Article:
You can see what they have been up to on their Facebook page www.facebook.com/thebygbigband or by visiting their website www.thebygbigband.co.uk


    If you would like to join the band, or to book them, please contact Karen on enquiries@thebygbigband.co.uk.  


    I have fond memories of Jo Hunter, no stranger to big bands, whose death is reported elsewhere in this issue. He sat in from time to time with the Sussex Jazz Orchestra.  On one notable occasion, when Ian Hamer had suffered an injury and was unable to play on a gig, Jo stepped in at the last minute and led the band. His stance out at the front, and his playing, was very reminiscent of another trumpet player, Miles Davis.

    Just as I was putting the finishing touches to this column. I heard that veteran local bandleader Les Paul has also died.  I plan to include a fitting obituary next month.  The funeral is at 11:00am on Thursday September 8th at Clayton Wood Natural Burial Ground – Brighton Road, Clayton, West Sussex BN6 9PD. Please no flowers at the funeral if you were thinking about this. The family hope to set up some kind of just giving page to the hospital that gave him such great care over the coming week through the Funeral Directors Bowley & Gallagher www.bowleyandgallagher.co.uk. A reception will be held afterwards  around 12pm at the Jack & Jill Public House also on the Brighton Road, Clayton, just around the corner from Clayton Wood. Everyone is most welcome.


    Next month:  Possibly another band profile plus news and views.  If you would like your band featured, and I have not already contacted you, please get in touch.  Or if there is anything else, such as gig news, or feedback on this column, that you would like me to include in October’s Big Band Scene, please send it to me by Sunday September 25th. My email address is g8aac@yahoo.co.uk.



Big Band Gigs


September – Early October 

 † a regular monthly gig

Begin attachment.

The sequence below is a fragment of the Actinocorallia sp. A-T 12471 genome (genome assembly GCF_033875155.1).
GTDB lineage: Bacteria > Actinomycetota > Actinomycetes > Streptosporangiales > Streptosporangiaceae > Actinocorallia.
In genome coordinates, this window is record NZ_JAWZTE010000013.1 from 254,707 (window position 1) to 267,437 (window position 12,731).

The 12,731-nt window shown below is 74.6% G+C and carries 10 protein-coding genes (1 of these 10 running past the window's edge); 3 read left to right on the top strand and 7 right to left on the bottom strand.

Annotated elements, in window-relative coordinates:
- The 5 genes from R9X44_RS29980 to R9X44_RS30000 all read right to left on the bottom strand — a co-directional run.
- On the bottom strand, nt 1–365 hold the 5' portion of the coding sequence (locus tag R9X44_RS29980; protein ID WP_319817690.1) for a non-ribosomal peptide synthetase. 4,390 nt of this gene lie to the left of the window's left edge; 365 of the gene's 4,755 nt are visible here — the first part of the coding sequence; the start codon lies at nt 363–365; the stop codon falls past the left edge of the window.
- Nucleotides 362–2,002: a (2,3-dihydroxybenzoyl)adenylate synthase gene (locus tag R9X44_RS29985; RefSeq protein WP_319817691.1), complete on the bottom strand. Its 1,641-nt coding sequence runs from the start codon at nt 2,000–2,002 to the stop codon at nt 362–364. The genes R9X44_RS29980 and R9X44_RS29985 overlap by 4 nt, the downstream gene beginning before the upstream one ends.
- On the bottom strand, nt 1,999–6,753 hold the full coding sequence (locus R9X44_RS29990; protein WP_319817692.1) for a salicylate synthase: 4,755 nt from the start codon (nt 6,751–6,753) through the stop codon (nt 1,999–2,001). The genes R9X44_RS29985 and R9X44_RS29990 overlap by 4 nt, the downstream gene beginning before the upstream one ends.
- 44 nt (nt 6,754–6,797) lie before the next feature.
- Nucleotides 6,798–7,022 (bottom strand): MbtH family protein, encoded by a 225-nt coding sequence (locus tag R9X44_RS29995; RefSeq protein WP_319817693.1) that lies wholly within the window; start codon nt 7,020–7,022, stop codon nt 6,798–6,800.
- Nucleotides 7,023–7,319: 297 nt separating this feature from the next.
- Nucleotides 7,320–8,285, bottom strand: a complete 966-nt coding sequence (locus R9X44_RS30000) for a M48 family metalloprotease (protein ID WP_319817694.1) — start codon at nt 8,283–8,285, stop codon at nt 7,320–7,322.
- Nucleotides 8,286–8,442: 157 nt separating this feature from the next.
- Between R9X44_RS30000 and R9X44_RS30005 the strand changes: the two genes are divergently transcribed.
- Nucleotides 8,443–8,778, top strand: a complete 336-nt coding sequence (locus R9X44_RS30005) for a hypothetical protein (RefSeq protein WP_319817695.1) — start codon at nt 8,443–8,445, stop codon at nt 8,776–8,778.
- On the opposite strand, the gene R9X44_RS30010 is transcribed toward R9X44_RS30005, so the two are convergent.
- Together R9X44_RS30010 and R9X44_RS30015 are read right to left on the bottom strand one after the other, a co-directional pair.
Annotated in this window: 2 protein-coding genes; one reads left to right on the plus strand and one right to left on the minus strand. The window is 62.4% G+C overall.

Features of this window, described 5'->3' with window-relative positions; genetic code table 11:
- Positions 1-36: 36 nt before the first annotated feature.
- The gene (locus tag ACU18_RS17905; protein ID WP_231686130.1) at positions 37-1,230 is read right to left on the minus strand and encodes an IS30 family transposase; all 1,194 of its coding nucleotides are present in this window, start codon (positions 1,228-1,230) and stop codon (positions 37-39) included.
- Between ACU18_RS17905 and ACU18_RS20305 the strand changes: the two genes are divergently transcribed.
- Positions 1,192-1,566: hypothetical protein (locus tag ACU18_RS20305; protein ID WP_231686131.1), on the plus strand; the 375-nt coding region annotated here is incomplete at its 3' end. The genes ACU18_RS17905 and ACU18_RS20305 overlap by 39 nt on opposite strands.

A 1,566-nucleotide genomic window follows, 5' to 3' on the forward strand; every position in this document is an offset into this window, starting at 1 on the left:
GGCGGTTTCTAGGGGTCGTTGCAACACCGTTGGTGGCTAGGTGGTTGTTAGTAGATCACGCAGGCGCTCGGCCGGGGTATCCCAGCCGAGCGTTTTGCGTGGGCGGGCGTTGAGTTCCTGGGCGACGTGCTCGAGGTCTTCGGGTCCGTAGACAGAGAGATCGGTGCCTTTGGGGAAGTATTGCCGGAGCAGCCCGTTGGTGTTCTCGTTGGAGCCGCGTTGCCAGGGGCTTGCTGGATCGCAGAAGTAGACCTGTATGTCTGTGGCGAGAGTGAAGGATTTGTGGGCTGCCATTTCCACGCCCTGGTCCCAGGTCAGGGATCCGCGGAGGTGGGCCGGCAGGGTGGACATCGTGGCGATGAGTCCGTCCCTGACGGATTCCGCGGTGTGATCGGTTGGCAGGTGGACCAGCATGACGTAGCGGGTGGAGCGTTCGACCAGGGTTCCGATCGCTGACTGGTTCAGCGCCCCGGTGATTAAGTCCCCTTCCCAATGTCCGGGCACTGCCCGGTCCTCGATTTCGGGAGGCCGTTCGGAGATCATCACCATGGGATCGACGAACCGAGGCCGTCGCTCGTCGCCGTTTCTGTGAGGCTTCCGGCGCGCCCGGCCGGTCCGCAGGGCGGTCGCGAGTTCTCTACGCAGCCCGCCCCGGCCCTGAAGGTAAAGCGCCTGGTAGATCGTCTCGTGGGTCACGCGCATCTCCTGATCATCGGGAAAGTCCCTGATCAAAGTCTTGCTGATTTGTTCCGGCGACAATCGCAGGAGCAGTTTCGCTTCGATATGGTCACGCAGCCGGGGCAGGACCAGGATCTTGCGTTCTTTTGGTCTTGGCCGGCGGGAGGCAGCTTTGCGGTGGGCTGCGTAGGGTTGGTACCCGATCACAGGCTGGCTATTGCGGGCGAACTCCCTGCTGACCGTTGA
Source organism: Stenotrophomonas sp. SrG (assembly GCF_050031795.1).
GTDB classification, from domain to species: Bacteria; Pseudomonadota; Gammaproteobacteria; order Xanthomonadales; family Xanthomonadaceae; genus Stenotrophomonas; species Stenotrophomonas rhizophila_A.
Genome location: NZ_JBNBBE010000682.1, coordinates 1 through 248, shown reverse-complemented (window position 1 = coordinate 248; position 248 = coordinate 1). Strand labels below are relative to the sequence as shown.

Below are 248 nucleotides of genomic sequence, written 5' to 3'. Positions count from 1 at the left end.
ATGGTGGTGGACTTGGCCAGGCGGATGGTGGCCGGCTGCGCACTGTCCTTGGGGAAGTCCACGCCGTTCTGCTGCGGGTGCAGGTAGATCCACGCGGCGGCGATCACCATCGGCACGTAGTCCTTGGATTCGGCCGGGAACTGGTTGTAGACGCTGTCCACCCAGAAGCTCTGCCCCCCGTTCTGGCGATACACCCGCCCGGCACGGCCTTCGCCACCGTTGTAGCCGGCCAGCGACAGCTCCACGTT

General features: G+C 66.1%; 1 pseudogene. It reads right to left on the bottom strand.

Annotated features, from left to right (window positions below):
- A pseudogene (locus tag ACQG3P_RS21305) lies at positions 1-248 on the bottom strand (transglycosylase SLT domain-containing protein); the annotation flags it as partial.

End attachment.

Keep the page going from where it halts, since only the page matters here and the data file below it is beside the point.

bold italics part of a regular series


Thursday 1st September

8:00 – 9:30 pm, Big Band Sound 09: The Johnny Spice Swing Orchestra on Eastbourne Bandstand, Grand Parade, Eastbourne, East Sussex BN21 3AD.  Advance bookings (01323 410611).  £5/£2.50, or on the night £7/£3.50.


Sunday 4th September

†12:45 – 3:00 pm, Sounds of Swing Big Band at The Horseshoe Inn Hotel, Posey Green, Windmill Hill, Herstmonceux, East Sussex BN27 4RU (02035 645225).   Free entry.


7:30 – 10:00  pm, Big Band @Brunswick: The Chris Coull Big Band at The Brunswick, 3, Holland Road, Hove BN3 1JF (01273 733984).  Free entry with collection.


Wednesday 7th September

†8:30 pm, The Fred Woods Big Band at the Horsham Sports Club, Cricketfield Road, Horsham RH12 1TE (01403 254628).  £2 (Club members free.)


Thursday 8th September

8:00 – 9:30 pm, Big Band Sound 10: The Swingshift Big Band on Eastbourne Bandstand, Grand Parade, Eastbourne, East Sussex BN21 3AD.  Advance bookings (01323 410611) £5/£2.50, or on the night £7/£3.50.


Sunday 11th September

12:00 noon, Terry Pack’s Trees at The Big Green Cardigan Festival, Hawkhurst Road, Sedlescombe, East Sussex, TN32 5SA.   Weekend tickets including camping sold out at £55, phone 07412 998917 for cancellations.


Tuesday 13th September

†8:00 – 10:30 pm, The Ronnie Smith Big Band at The Humming Bird Restaurant, Main Terminal Building, Shoreham Airport, West Sussex,  BN43 5FF (01273 452300).  Free entry with collection.


Sunday 18th September

1:45 – 2:30 & 3:15 – 4:00 pm, The Maestro Big Band, at Battle of Britain Day, Newhaven Fort, Fort Road, Newhaven, East Sussex BN9 9DS (01273 517622).   £7/£5.75/£4.60 etc. Families £21. 


Wednesday 21st September

1:00 pm, Terry Pack’s Trees at All Saints Church, The Drive, Hove, BN3 3QE (01273 733331).   Free entry (donation).


Sunday 25th September

†12:30 – 3:00 pm, The South Coast Big Band at The Junction Tavern, 99 Station Road, Polegate, East Sussex BN24 6EB (01323 482010).   Free entry.


3:00 – 5:00 pm, The Sussex Jazz Orchestra with Mark Bassey at The Roebuck Inn, Lewes Road, Laughton, Lewes, East Sussex BN8 6BG, (01323 811081).   Free entry.


7:30 – 10:00 pm, The Hurst Festival: The Downsbeat Swing Band in The Hurstpierpoint Village Centre‚Äč, Trinity Road, Hurstpierpoint, West Sussex BN6 9UY. Tickets £10 from The Players Theatre box office, 147 High Street, Hurstpierpoint, (01273 833696) or at www.hurstfestival.org


Friday 30th September

†8:30 – 11:00 pm, The Les Paul Big Band (Family & Friends evening) in Patcham, BN1, £5.  For further details contact Les (01273 558009) les@lespaulbigband.co.uk  (Bring your own refreshments.)


Sunday 2nd October

†12:45 – 3:00 pm, Sounds of Swing Big Band at The Horseshoe Inn Hotel, Posey Green, Windmill Hill, Herstmonceux, East Sussex BN27 4RU (02035 645225).   Free entry.


7:30 – 10:30  pm, Big Band @Brunswick: Straight No Chaser at The Brunswick, 3, Holland Road, Hove BN3 1JF (01273 733984).  Free entry with collection.


Wednesday 5th October 

†8:30 pm, The Fred Woods Big Band at the Horsham Sports Club, Cricketfield Road, Horsham RH12 1TE (01403 254628).  £2 (Club members free.)


Friday 7th October

7:30 – 9:30 pm, Jazz & Cocktails at St. Nic’s: The Sussex Jazz Orchestra with Mark Bassey at St. Nicholas of Myra Church, Church St. off Dyke Road, Brighton BN1 3LJ (07944  344108) £12. Doors open 7:00 pm.